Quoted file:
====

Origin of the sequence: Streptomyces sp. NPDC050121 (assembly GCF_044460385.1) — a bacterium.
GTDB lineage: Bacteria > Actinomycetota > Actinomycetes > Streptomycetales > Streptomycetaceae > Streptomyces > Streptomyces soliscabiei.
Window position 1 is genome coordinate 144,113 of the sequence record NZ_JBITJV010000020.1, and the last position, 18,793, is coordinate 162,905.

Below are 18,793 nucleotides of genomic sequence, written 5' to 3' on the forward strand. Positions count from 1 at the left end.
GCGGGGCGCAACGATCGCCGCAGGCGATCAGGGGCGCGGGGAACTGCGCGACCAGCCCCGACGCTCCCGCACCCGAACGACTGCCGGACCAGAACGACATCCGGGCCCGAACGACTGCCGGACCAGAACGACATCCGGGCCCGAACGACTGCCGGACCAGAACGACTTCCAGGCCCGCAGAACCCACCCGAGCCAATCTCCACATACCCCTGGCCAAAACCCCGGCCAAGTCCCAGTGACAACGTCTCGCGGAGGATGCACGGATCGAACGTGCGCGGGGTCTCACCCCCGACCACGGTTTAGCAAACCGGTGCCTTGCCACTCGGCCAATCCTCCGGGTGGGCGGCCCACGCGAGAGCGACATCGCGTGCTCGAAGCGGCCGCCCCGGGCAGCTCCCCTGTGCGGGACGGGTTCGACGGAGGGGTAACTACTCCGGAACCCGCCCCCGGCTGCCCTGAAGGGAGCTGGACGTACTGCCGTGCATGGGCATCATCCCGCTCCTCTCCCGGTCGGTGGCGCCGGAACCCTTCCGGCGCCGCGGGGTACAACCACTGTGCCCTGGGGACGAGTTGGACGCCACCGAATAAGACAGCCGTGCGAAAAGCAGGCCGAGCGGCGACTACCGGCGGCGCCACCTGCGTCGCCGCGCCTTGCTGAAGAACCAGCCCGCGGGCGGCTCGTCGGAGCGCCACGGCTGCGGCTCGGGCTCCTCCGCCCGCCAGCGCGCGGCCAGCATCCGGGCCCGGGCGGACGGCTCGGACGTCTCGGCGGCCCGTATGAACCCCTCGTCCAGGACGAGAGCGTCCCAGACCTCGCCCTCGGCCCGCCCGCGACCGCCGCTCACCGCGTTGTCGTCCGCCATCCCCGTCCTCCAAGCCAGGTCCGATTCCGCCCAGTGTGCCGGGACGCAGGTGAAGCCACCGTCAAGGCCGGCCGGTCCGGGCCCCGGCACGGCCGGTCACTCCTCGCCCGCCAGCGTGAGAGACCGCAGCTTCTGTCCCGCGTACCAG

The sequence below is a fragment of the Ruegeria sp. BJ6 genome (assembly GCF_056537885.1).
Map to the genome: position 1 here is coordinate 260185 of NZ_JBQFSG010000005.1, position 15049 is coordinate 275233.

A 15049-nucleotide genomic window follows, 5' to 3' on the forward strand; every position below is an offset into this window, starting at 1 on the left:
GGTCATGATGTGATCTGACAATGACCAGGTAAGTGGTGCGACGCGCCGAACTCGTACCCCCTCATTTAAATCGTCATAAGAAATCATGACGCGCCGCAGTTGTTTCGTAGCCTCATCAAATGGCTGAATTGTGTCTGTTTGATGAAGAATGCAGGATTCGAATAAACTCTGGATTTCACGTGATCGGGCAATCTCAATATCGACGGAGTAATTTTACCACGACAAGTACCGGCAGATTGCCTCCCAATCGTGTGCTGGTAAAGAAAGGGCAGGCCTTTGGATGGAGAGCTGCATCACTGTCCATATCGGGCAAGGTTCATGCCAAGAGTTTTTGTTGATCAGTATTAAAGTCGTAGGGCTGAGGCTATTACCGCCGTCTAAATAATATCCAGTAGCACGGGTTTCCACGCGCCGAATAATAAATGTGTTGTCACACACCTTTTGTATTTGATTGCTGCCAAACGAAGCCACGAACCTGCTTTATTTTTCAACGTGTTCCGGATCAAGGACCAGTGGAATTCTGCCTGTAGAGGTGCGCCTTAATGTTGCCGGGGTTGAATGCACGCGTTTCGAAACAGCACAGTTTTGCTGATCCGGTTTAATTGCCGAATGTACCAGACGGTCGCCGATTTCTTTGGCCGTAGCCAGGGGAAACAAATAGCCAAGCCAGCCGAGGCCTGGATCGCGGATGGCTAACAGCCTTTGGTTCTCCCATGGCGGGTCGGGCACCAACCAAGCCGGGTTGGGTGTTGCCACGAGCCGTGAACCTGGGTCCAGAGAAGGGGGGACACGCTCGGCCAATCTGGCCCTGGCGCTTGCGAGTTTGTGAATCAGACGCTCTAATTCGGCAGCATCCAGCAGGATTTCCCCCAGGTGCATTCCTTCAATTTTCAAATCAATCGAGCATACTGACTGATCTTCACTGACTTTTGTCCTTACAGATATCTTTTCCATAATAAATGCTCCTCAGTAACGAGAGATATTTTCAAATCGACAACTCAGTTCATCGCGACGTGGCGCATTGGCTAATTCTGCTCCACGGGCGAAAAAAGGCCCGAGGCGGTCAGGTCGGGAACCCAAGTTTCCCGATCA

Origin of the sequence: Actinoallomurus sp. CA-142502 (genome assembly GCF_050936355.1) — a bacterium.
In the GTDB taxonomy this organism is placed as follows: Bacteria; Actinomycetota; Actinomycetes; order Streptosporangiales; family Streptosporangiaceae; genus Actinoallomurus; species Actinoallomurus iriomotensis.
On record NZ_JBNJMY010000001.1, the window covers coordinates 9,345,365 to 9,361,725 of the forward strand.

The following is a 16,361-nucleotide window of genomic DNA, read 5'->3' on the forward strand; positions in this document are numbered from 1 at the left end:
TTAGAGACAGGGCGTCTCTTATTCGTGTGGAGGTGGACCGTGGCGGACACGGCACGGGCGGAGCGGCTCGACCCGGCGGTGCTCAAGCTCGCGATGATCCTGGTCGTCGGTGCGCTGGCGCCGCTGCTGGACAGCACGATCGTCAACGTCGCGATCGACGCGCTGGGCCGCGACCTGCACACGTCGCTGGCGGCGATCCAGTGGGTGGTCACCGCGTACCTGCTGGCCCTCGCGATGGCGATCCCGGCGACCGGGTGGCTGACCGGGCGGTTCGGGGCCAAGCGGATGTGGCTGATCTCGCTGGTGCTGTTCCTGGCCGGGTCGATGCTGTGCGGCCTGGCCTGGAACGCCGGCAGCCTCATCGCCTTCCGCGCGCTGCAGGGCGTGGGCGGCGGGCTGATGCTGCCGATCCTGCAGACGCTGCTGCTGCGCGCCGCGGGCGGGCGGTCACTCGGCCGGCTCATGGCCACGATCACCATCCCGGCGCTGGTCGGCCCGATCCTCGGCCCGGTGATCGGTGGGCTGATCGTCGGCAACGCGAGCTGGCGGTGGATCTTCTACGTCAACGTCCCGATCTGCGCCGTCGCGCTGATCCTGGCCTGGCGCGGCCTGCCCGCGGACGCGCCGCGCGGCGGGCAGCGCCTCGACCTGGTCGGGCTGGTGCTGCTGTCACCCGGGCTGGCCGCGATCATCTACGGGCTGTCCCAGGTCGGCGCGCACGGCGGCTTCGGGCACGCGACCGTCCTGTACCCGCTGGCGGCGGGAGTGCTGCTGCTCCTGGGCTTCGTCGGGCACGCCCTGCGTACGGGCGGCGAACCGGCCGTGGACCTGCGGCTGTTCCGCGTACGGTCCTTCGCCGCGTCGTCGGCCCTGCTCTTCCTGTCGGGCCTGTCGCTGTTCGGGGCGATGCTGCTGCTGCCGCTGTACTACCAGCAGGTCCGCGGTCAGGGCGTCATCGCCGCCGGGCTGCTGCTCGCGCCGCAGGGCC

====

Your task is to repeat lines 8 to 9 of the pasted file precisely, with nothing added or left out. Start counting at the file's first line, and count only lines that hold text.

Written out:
A 15049-nucleotide genomic window follows, 5' to 3' on the forward strand; every position below is an offset into this window, starting at 1 on the left:
GGTCATGATGTGATCTGACAATGACCAGGTAAGTGGTGCGACGCGCCGAACTCGTACCCCCTCATTTAAATCGTCATAAGAAATCATGACGCGCCGCAGTTGTTTCGTAGCCTCATCAAATGGCTGAATTGTGTCTGTTTGATGAAGAATGCAGGATTCGAATAAACTCTGGATTTCACGTGATCGGGCAATCTCAATATCGACGGAGTAATTTTACCACGACAAGTACCGGCAGATTGCCTCCCAATCGTGTGCTGGTAAAGAAAGGGCAGGCCTTTGGATGGAGAGCTGCATCACTGTCCATATCGGGCAAGGTTCATGCCAAGAGTTTTTGTTGATCAGTATTAAAGTCGTAGGGCTGAGGCTATTACCGCCGTCTAAATAATATCCAGTAGCACGGGTTTCCACGCGCCGAATAATAAATGTGTTGTCACACACCTTTTGTATTTGATTGCTGCCAAACGAAGCCACGAACCTGCTTTATTTTTCAACGTGTTCCGGATCAAGGACCAGTGGAATTCTGCCTGTAGAGGTGCGCCTTAATGTTGCCGGGGTTGAATGCACGCGTTTCGAAACAGCACAGTTTTGCTGATCCGGTTTAATTGCCGAATGTACCAGACGGTCGCCGATTTCTTTGGCCGTAGCCAGGGGAAACAAATAGCCAAGCCAGCCGAGGCCTGGATCGCGGATGGCTAACAGCCTTTGGTTCTCCCATGGCGGGTCGGGCACCAACCAAGCCGGGTTGGGTGTTGCCACGAGCCGTGAACCTGGGTCCAGAGAAGGGGGGACACGCTCGGCCAATCTGGCCCTGGCGCTTGCGAGTTTGTGAATCAGACGCTCTAATTCGGCAGCATCCAGCAGGATTTCCCCCAGGTGCATTCCTTCAATTTTCAAATCAATCGAGCATACTGACTGATCTTCACTGACTTTTGTCCTTACAGATATCTTTTCCATAATAAATGCTCCTCAGTAACGAGAGATATTTTCAAATCGACAACTCAGTTCATCGCGACGTGGCGCATTGGCTAATTCTGCTCCACGGGCGAAAAAAGGCCCGAGGCGGTCAGGTCGGGAACCCAAGTTTCCCGATCA